The warning screens in Tesla’s cars tell the driver quite clearly that he is responsible for the car’s movements, even when it’s engaged in such activities as automatic parking.

      In other words, “Use at your own risk”.

      1. Spider-Dan says:

        Yes, Tesla’s solution for every one of the failures of the features they have promised is “Caveat emptor.”

    2. no comment says:

      if you got hit, your attorney would probably sue both the driver and tesla. tesla would, in turn, probably also get sued in a cross claim by the driver. a disclaimer by tesla is no protection again being sued.

  13. Loboc says:

    I have parked my RAM 1500 in a spot smaller than that! On the first try.

  14. HIVLTG says:

    It looks like it thought the truck was shorter than it actually was, maybe the large rear wheel arch confused it.

  15. speculawyer says:

    Elon might have to say uncle and start installing LIDAR.

  16. mxs says:

    Nice job … or how about anyone who wants to drive needs to learn parallel park? Duh ….

    I can see the autonomous cars real “soon” … there will not have a driver to blame not to have hands on the steering wheel … will be interesting times, for some owners.

  17. Spider-Dan says:

    I now have a greater appreciation for the autopark system in the gen2 Volt.

    To recap: in the Volt, the car handles all steering, but the driver operates the gearshift and the accelerator/brakes. So the car tells you to shift into R, has an arrow pointing backward that fills up as you reverse (while the car steers), then the car tells you to shift into D and a forward-pointing arrow fills up as you move forward. You are always in direct control of the forward/backward motion of the car.

  18. Koenigsegg says:

    Because its so hard to parallel park yourself

    f*** the future of autonomy

  19. Bill Howland says:

    This is just another case of the current ‘trend’ in the industry to not do any real testing, and then send everything out for “Field Testing” (in other words, have customers pay full list for the option, and then see if it works).

    Its not only Tesla – I was looking on the Lowe’s Website at the GE 30 amp “DuraStation”; (the cheap $398 one, not the other 3 different products GE has also named the same thing, all of which are pricey and pricier, depending on the model).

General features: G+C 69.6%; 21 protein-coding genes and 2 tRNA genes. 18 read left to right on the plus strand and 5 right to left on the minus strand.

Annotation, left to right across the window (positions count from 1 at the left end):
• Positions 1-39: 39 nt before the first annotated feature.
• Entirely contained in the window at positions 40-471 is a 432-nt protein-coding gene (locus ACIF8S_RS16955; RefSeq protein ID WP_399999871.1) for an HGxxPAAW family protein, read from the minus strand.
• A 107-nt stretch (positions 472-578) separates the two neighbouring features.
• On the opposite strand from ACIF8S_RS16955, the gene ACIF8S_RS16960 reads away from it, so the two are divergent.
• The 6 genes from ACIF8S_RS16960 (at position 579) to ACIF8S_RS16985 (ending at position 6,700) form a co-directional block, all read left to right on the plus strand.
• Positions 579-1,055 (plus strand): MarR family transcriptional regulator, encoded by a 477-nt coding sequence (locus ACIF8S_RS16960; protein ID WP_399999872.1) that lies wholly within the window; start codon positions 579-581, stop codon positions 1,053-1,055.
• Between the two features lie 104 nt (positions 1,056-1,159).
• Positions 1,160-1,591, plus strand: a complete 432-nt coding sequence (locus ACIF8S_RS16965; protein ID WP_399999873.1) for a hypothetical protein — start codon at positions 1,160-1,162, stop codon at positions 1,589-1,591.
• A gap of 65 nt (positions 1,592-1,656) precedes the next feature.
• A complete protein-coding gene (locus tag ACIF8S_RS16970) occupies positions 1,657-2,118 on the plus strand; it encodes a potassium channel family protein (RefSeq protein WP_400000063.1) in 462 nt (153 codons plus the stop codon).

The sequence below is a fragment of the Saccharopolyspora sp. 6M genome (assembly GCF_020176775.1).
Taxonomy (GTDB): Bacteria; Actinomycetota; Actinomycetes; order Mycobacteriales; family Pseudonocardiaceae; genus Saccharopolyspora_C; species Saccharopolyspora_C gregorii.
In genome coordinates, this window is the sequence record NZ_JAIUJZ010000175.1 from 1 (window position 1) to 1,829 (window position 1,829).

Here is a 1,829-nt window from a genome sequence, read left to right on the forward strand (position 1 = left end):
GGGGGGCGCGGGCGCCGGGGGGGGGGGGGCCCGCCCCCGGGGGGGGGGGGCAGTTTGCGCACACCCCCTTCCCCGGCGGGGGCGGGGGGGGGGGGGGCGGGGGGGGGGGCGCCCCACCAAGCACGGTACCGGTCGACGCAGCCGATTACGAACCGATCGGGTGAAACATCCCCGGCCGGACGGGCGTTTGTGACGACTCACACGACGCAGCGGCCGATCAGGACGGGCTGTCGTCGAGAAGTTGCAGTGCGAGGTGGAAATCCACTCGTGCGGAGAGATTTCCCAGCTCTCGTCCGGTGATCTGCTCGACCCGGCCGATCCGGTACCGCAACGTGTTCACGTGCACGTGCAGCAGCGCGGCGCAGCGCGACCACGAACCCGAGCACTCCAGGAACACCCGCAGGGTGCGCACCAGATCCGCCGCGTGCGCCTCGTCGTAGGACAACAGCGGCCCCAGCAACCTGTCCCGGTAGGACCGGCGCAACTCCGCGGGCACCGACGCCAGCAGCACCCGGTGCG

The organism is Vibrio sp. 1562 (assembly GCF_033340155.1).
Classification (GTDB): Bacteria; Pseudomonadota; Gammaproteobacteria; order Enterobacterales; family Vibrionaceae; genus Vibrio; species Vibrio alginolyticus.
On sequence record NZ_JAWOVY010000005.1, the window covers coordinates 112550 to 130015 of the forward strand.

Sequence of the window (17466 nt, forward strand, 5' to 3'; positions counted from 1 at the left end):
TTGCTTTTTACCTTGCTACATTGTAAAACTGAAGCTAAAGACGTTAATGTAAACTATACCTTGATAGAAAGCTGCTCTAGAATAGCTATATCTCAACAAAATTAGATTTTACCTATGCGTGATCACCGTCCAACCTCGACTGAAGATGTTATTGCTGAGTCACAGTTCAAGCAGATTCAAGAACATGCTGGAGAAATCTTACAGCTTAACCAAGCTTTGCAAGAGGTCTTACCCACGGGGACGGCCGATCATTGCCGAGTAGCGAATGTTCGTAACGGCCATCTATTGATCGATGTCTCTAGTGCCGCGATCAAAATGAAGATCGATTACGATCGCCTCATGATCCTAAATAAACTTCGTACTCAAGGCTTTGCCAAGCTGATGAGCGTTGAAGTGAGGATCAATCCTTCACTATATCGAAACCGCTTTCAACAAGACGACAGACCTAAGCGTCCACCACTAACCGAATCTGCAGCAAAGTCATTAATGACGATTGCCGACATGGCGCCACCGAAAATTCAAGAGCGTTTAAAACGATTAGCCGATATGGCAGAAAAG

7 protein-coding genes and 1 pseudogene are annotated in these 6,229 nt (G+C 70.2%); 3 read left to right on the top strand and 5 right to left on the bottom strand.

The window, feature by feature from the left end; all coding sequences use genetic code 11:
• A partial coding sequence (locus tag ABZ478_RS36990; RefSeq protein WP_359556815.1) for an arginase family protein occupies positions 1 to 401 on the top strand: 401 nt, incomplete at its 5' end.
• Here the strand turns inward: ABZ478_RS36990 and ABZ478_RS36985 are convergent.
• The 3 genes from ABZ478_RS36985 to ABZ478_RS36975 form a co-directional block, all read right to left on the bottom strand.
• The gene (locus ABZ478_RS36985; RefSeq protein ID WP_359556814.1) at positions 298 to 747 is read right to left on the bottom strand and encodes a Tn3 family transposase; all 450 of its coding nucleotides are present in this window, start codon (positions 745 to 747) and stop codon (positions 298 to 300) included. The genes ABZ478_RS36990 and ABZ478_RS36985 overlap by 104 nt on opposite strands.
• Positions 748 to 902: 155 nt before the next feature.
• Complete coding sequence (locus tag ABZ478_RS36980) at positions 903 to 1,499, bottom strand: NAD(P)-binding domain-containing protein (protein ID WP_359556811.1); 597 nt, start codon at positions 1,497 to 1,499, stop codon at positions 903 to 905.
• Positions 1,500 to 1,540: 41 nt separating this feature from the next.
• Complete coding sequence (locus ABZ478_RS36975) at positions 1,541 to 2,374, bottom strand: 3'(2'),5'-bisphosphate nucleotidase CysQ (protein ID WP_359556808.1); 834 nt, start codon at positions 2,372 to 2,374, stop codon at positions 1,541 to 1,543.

One of the commenters has said the thing cannot actually be programmed to tell the car to charge at a lower current, since if you try it, his VOLT won’t charge.

    So no one in the China factory could find a used Volt to be used as a test? Just get it so that it Kinda Works, and then start selling ’em.

    Equally as “ludicrous” as Tesla not being able to find any white paint to test.

    Like the VOLT, the Bolt has been tested, and tested, and then tested again. It gives one confidence that when they are finally offered for sale, the thing will work.

    1. Tim says:

      The CUE system on my 2014 ELR begs to differ with that analysis. I’d almost accept the ACC bumping into cars if it meant I could have a reliable functioning entertainment system in the car.

      1. Bill Howland says:

        Yeah, that’s true, I wasn’t trying to make a brief for GM, since all their cars have a bit of underlying arrogance in them that I just have to accept.

        1). The owner’s manual talks all day but says little.

        2). The car’s computer systems give me little choice as to how the car behaves.

        3). The CUE-Navigation system sucks, and I’m going to have to go back to a paper map since I can get no specificity out of it, and it even screws up the on-star directions; as far as the sound itself goes, even though it uses BOSE components there is no equalizer, nor other kind of tone controls.

        4). Music selection is dopey.

        5). Gesture controls for everything is unnerving.

        6). The car runs the engine when it wants to, even though it may be unneeded.

        But the basic car is very nice, and that makes up for all the nit-picks.